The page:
Court Finds Software Patentable Unless Unmistakably Abstract In Research Corp. Technologies, Inc. v. Microsoft Corp., Civ. Case. No. 10-1037 (Fed. Cir. December 8, 2010), Research Corporation Technologies, Inc. (“RCT”) owns six related patents: U.S. Patent Nos. 5,111,310 (“’310 patent”); 5,341,228 (“’228 patent”); 5,477,305 (“’305 patent”); 5,543,941 (“’941 patent”); 5,708,518 (“’518 patent”); and 5,726,772 (“’772 patent”).  The six related patents relate to digital image half toning which allows a computer to create more colors than otherwise possible with the limited number of pixel colors available in a typical printer.  In order to measure the quality of the half toning, the inventors created a method of detecting a power spectrum which measures the frequency of the dots used to create the half tone and compares this power spectrum to an ideal spectrum stored in a mask.  By comparing the stored mask and detected power spectrum, the method determines half tone quality.

Supreme Court Confirms Broad Standard for Patentability

Supreme Court Rejects Precluding Business Method from Patentability In Bilski et al. v. Kappos, 561 U.S. ____ (2010) June 29th, 2010, appellant, Bernard L. Bilski seeks a patent on a procedure for instructing buyers and sellers on protection against price fluctuations in a certain subsection of the economy.  The application consisted of two key claims: the description of a series of steps instructing how to hedge risk; and reducing the procedure to a mathematical formula. The application was rejected by the examiner, the Board of Patent Appeals and Interferences, and the United States Court of Appeals for the Federal Circuit.  The Court of Appeals used the “machine or transformation test” as the sole test for section 101 of the Patent Act analysis in rejecting the application.  It stated that, “a claimed process is surely patent eligible under 101 if (1) it is tied to a particular machine or apparatus, or (2) it transforms a particular article into a different state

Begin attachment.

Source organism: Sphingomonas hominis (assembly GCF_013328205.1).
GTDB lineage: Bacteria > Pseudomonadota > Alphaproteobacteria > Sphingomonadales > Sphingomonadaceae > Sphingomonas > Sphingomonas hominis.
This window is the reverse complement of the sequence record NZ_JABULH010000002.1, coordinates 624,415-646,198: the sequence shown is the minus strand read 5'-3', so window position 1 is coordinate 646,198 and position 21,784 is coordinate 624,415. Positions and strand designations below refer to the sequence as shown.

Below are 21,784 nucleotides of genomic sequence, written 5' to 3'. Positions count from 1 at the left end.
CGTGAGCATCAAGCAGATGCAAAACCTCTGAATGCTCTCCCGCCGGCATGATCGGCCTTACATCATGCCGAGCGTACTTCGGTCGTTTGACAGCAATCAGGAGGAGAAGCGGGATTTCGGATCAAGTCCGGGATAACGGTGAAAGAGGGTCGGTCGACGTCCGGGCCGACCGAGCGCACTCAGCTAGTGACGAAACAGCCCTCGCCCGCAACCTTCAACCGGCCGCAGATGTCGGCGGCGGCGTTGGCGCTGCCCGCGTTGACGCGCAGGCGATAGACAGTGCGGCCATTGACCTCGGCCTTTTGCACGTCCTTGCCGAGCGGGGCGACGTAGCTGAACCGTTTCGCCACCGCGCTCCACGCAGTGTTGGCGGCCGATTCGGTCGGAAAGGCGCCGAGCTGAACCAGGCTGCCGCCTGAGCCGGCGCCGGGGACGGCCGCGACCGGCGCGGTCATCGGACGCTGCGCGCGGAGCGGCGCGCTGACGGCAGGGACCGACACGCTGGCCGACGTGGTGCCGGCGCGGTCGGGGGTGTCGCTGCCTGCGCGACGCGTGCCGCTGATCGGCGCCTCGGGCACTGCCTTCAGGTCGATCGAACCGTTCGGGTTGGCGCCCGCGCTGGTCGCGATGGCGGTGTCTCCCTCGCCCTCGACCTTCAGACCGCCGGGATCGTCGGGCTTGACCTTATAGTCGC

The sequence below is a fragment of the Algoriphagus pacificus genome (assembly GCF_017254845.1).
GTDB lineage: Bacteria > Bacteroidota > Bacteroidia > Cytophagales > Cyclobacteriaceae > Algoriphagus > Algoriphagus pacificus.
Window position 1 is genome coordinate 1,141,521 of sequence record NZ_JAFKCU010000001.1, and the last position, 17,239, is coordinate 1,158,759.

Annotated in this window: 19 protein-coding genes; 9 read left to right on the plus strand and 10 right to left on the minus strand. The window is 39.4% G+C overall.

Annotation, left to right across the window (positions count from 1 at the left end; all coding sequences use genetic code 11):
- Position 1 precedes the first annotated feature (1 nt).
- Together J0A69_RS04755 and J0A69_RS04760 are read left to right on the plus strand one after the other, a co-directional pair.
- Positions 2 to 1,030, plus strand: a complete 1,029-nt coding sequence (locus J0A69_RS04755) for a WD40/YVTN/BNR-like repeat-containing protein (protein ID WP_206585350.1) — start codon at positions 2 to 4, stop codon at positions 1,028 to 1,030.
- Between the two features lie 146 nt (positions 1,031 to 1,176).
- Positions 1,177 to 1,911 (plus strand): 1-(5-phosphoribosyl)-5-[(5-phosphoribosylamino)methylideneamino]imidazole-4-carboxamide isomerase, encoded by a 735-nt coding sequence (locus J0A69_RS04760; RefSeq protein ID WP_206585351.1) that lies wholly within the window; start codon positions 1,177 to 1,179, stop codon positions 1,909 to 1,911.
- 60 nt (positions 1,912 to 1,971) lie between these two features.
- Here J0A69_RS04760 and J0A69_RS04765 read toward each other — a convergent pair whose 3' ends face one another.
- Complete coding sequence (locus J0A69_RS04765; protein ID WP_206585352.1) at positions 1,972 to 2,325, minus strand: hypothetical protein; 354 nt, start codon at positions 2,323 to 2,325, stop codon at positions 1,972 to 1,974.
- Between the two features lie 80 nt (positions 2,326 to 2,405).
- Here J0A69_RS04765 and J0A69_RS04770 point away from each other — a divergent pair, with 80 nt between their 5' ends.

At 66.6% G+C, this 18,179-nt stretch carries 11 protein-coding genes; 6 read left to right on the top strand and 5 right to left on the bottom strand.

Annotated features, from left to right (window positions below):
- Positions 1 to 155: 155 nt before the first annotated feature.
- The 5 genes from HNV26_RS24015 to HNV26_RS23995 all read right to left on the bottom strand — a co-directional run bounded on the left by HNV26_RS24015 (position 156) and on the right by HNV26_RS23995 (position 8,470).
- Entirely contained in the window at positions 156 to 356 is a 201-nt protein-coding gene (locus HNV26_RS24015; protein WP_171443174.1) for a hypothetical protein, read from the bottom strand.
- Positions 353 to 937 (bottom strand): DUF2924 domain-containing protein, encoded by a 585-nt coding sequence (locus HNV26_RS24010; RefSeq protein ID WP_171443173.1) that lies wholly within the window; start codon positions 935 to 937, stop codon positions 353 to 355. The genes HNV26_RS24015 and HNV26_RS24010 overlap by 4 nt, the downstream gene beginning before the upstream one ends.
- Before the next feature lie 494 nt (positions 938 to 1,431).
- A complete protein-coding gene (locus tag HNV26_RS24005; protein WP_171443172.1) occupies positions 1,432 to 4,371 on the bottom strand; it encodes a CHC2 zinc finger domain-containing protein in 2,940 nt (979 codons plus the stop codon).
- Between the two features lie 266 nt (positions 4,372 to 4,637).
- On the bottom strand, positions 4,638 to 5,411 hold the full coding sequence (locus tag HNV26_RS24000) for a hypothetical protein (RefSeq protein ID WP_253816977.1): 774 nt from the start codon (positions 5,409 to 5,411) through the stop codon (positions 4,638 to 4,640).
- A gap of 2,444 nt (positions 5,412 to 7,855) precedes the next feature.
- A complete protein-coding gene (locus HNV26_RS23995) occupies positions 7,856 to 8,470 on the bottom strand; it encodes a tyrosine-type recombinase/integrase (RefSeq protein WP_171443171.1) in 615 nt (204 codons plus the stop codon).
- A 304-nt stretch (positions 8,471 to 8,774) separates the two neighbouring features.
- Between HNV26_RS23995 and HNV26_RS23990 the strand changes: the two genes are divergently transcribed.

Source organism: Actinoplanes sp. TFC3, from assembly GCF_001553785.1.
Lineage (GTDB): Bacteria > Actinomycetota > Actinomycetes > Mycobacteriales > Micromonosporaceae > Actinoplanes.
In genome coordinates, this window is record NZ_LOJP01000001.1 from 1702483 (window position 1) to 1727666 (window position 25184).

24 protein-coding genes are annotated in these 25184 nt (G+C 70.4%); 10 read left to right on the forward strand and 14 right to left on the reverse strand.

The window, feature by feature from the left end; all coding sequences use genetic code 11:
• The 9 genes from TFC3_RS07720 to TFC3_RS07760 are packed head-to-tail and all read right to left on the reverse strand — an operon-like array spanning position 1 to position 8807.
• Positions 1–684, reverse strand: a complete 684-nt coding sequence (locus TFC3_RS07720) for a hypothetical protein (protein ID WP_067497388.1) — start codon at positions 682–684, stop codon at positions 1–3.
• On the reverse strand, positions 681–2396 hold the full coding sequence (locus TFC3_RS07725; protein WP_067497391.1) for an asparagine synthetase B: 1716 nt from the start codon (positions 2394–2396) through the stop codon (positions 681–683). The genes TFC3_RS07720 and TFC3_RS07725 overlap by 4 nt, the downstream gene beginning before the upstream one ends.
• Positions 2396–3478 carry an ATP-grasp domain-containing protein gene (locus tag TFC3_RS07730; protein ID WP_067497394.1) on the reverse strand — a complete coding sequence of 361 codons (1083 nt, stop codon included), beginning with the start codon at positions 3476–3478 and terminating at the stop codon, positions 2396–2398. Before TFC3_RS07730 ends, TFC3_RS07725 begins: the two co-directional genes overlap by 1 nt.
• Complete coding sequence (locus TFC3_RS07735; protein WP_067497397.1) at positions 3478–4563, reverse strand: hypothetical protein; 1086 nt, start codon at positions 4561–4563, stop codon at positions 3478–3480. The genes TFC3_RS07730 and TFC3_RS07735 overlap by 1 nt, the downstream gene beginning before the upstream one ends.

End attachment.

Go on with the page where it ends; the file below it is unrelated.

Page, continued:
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Central District of California Extends Bilski Holding to Find Computer Aided Method Not Tied To A Particular Machine If Merely Tied to Computer